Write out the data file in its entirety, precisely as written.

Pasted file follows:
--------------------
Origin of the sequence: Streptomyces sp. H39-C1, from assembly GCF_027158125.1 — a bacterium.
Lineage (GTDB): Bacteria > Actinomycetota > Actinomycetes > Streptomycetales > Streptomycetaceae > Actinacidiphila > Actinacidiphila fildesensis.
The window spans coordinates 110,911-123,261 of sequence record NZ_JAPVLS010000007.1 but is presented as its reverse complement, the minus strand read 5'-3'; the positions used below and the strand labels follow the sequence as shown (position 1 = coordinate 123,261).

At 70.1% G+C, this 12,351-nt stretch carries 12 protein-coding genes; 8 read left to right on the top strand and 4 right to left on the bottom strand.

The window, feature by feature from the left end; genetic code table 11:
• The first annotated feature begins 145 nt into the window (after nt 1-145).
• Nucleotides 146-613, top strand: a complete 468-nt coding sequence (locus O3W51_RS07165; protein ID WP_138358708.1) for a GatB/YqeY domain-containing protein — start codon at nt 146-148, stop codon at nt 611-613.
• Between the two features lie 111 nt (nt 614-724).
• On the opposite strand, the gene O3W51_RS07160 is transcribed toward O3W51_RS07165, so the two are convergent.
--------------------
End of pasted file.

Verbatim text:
Origin of the sequence: Streptomyces sp. H39-C1, from assembly GCF_027158125.1 — a bacterium.
Lineage (GTDB): Bacteria > Actinomycetota > Actinomycetes > Streptomycetales > Streptomycetaceae > Actinacidiphila > Actinacidiphila fildesensis.
The window spans coordinates 110,911-123,261 of sequence record NZ_JAPVLS010000007.1 but is presented as its reverse complement, the minus strand read 5'-3'; the positions used below and the strand labels follow the sequence as shown (position 1 = coordinate 123,261).

At 70.1% G+C, this 12,351-nt stretch carries 12 protein-coding genes; 8 read left to right on the top strand and 4 right to left on the bottom strand.

The window, feature by feature from the left end; genetic code table 11:
• The first annotated feature begins 145 nt into the window (after nt 1-145).
• Nucleotides 146-613, top strand: a complete 468-nt coding sequence (locus O3W51_RS07165; protein ID WP_138358708.1) for a GatB/YqeY domain-containing protein — start codon at nt 146-148, stop codon at nt 611-613.
• Between the two features lie 111 nt (nt 614-724).
• On the opposite strand, the gene O3W51_RS07160 is transcribed toward O3W51_RS07165, so the two are convergent.